Gardening adventures,  Permaculture and Edible Forest Gardening Adventures

Week One

The green looks pretty, but its all weeds that need to be mowed every few weeks, and palm fronds that must be cut in accordance with fire restrictions. A watershed. A streambed is below the property.

All that green looks gorgeous, but it is foxtail, Russian tumbleweed, and other invasive non-natives that produce seeds that harm not only my dogs, but any wild animals that get into them.  Foxtails ( Alopecurus ) were introduced into California by the Spaniards as graze for cattle, and quickly took over, and the pointy seeds hurt and kill many animals every year.  Mowing is not only time-consuming but polluting.  The Washingtonia palms grow like weeds and are-invasive in streambeds.  These were planted by the previous owner. (No, I don’t know what he was thinking.  He pulled out a lime grove to plant them.)  Since the fronds are so flammable, in this fire zone all dry fronds must be pruned off, which is expensive and painful (thorns!).  I am keeping a couple of these palms on the lower end of the property because orioles love to nest in them, and so do raccoons. The rest will be cut and used back into the design of the property.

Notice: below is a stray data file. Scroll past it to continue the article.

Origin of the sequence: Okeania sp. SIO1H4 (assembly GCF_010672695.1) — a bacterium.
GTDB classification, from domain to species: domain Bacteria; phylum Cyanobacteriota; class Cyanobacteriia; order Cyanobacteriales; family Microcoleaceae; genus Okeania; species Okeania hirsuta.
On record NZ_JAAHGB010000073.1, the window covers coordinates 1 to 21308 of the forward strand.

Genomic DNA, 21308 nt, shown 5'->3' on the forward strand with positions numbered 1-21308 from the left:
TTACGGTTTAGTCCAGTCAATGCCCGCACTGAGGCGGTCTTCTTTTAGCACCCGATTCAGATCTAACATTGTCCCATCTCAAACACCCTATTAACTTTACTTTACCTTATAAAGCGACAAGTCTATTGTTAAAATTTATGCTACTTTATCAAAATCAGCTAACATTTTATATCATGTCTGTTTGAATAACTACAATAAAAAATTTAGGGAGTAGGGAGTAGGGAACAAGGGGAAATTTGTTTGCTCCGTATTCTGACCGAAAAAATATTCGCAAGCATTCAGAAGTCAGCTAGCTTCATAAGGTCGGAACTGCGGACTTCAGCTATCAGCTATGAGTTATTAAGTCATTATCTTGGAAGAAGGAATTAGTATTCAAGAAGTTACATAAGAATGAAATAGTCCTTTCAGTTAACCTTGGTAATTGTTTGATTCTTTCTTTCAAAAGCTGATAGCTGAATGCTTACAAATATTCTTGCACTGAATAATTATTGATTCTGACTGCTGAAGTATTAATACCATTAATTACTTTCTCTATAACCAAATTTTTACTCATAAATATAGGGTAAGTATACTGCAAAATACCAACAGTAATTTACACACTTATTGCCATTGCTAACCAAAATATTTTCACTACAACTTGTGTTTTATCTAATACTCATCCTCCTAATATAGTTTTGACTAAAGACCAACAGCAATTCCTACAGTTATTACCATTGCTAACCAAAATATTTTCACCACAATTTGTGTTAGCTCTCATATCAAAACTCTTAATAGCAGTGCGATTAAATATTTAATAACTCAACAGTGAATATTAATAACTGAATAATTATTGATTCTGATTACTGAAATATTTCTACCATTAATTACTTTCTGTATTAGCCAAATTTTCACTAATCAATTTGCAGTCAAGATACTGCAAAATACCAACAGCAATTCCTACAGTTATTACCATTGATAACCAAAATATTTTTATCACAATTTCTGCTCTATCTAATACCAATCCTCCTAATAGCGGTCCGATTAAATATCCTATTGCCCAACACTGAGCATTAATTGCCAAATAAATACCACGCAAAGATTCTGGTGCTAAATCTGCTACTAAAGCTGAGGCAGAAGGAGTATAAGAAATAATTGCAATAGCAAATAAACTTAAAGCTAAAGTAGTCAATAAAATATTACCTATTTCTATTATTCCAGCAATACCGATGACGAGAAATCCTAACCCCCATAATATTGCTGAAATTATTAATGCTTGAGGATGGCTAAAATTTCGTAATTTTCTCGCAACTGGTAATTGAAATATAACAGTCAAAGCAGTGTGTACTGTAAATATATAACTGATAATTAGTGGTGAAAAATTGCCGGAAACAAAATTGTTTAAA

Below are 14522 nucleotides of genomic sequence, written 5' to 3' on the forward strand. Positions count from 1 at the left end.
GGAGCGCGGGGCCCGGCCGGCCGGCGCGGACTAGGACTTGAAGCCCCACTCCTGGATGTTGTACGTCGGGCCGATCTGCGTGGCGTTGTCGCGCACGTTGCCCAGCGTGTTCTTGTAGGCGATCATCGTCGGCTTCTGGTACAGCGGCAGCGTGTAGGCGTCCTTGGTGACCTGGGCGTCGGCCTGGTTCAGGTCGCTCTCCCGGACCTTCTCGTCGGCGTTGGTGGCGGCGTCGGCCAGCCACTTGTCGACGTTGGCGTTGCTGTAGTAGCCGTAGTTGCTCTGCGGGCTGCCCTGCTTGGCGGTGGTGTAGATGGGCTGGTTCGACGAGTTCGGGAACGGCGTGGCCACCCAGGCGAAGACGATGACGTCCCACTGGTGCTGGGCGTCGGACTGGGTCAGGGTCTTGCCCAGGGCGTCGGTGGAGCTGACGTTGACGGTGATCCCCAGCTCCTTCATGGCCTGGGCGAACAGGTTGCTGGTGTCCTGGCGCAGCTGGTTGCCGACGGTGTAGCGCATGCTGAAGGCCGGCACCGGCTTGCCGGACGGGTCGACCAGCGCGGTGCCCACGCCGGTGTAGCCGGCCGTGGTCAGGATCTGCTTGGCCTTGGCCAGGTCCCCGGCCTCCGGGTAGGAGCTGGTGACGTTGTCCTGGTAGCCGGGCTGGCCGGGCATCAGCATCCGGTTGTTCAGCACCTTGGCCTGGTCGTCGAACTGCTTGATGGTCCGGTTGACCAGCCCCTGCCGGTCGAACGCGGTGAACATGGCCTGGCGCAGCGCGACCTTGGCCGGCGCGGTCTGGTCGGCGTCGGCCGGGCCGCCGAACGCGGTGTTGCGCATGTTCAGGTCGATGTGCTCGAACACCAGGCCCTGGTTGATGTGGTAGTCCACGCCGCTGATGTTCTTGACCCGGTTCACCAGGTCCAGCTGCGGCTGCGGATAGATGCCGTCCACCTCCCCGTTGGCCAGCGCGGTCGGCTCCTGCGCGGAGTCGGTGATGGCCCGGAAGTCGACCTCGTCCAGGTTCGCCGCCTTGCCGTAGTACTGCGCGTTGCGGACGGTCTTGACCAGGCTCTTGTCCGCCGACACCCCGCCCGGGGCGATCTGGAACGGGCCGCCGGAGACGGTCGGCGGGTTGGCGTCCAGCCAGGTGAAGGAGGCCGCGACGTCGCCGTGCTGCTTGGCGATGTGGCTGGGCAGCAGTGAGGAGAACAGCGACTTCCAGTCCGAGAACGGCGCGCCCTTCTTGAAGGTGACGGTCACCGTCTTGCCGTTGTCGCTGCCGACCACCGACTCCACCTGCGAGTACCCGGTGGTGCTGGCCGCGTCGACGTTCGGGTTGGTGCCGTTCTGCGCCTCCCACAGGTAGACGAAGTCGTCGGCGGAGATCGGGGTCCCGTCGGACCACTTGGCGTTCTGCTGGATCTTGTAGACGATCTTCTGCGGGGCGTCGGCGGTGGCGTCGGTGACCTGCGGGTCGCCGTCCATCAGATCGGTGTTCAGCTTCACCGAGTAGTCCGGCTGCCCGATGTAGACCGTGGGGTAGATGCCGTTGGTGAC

These sheds must come down.

Sheds that had been put up by the previous owner out of scrap pieces are slowly coming down on their own.  Since I don’t want to be inside when they do, the sheds must be taken down and replaced.  Everything that can be reused into the garden structure will be saved.  The raised veggie beds have been an ongoing project of mine for years; these are lined on the bottom with aviary wire to prevent little gopher friends from dining.


Jury-rigged retaining walls made out of scrap lumber, wire fencing and corrigated aluminum had been installed by the previous owner and held up for years.  Recycling:great.  Unsightly: yes.  Dangerous: ohhh yeahhh.  Some areas have been giving way during recent floods when the upper property funneled the neighborhood water down through this to the streambed below.  Non-native jade plant (Crassula ovata) grows all over one section, which helps hold the embankment but also prevents natives from re-seeding. 

The project begins!

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